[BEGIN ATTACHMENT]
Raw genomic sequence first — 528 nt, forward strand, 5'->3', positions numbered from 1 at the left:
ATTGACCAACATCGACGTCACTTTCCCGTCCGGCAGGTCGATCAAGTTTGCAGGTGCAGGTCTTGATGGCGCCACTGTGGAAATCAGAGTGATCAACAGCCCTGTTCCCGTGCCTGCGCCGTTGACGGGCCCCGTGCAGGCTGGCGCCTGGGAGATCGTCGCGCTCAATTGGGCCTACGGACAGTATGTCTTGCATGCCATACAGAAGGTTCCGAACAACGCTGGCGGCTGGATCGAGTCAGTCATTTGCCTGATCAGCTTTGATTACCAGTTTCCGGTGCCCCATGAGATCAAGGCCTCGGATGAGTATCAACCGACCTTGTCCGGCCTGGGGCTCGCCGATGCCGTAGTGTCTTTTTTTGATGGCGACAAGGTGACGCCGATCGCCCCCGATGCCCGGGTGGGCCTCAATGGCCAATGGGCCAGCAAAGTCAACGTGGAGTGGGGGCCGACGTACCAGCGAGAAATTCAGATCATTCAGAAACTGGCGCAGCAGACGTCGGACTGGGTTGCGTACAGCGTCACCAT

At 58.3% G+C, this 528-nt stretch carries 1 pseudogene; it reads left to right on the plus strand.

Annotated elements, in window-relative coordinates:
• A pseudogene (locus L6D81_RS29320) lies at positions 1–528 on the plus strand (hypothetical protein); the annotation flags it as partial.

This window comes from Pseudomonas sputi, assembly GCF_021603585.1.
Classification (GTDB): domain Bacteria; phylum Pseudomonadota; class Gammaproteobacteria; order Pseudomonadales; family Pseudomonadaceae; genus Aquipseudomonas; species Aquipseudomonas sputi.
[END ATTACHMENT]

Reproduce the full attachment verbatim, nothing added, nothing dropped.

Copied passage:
Raw genomic sequence first — 528 nt, forward strand, 5'->3', positions numbered from 1 at the left:
ATTGACCAACATCGACGTCACTTTCCCGTCCGGCAGGTCGATCAAGTTTGCAGGTGCAGGTCTTGATGGCGCCACTGTGGAAATCAGAGTGATCAACAGCCCTGTTCCCGTGCCTGCGCCGTTGACGGGCCCCGTGCAGGCTGGCGCCTGGGAGATCGTCGCGCTCAATTGGGCCTACGGACAGTATGTCTTGCATGCCATACAGAAGGTTCCGAACAACGCTGGCGGCTGGATCGAGTCAGTCATTTGCCTGATCAGCTTTGATTACCAGTTTCCGGTGCCCCATGAGATCAAGGCCTCGGATGAGTATCAACCGACCTTGTCCGGCCTGGGGCTCGCCGATGCCGTAGTGTCTTTTTTTGATGGCGACAAGGTGACGCCGATCGCCCCCGATGCCCGGGTGGGCCTCAATGGCCAATGGGCCAGCAAAGTCAACGTGGAGTGGGGGCCGACGTACCAGCGAGAAATTCAGATCATTCAGAAACTGGCGCAGCAGACGTCGGACTGGGTTGCGTACAGCGTCACCAT

At 58.3% G+C, this 528-nt stretch carries 1 pseudogene; it reads left to right on the plus strand.

Annotated elements, in window-relative coordinates:
• A pseudogene (locus L6D81_RS29320) lies at positions 1–528 on the plus strand (hypothetical protein); the annotation flags it as partial.

This window comes from Pseudomonas sputi, assembly GCF_021603585.1.
Classification (GTDB): domain Bacteria; phylum Pseudomonadota; class Gammaproteobacteria; order Pseudomonadales; family Pseudomonadaceae; genus Aquipseudomonas; species Aquipseudomonas sputi.